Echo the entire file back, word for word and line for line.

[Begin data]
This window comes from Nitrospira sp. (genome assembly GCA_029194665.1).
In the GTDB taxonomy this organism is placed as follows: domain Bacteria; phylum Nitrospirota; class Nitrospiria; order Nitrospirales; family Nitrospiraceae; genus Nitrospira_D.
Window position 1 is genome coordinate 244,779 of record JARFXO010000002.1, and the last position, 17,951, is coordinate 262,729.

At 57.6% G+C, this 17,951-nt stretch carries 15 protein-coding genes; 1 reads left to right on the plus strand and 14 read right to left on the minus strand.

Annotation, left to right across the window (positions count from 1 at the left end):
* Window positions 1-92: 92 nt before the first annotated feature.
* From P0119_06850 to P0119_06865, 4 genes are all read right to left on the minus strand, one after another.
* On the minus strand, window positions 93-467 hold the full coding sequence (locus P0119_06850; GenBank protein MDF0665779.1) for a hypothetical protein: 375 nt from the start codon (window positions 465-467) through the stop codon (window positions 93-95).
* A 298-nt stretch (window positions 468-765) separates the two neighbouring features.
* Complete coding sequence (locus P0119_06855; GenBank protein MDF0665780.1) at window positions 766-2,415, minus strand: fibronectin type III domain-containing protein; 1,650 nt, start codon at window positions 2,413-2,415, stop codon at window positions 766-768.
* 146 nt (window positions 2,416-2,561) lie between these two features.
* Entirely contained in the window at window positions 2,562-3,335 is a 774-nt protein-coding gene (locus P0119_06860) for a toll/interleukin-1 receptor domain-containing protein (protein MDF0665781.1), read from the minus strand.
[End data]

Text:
This window comes from Nitrospira sp. (genome assembly GCA_029194665.1).
In the GTDB taxonomy this organism is placed as follows: domain Bacteria; phylum Nitrospirota; class Nitrospiria; order Nitrospirales; family Nitrospiraceae; genus Nitrospira_D.
Window position 1 is genome coordinate 244,779 of record JARFXO010000002.1, and the last position, 17,951, is coordinate 262,729.

At 57.6% G+C, this 17,951-nt stretch carries 15 protein-coding genes; 1 reads left to right on the plus strand and 14 read right to left on the minus strand.

Annotation, left to right across the window (positions count from 1 at the left end):
* Window positions 1-92: 92 nt before the first annotated feature.
* From P0119_06850 to P0119_06865, 4 genes are all read right to left on the minus strand, one after another.
* On the minus strand, window positions 93-467 hold the full coding sequence (locus P0119_06850; GenBank protein MDF0665779.1) for a hypothetical protein: 375 nt from the start codon (window positions 465-467) through the stop codon (window positions 93-95).
* A 298-nt stretch (window positions 468-765) separates the two neighbouring features.
* Complete coding sequence (locus P0119_06855; GenBank protein MDF0665780.1) at window positions 766-2,415, minus strand: fibronectin type III domain-containing protein; 1,650 nt, start codon at window positions 2,413-2,415, stop codon at window positions 766-768.
* 146 nt (window positions 2,416-2,561) lie between these two features.
* Entirely contained in the window at window positions 2,562-3,335 is a 774-nt protein-coding gene (locus P0119_06860) for a toll/interleukin-1 receptor domain-containing protein (protein MDF0665781.1), read from the minus strand.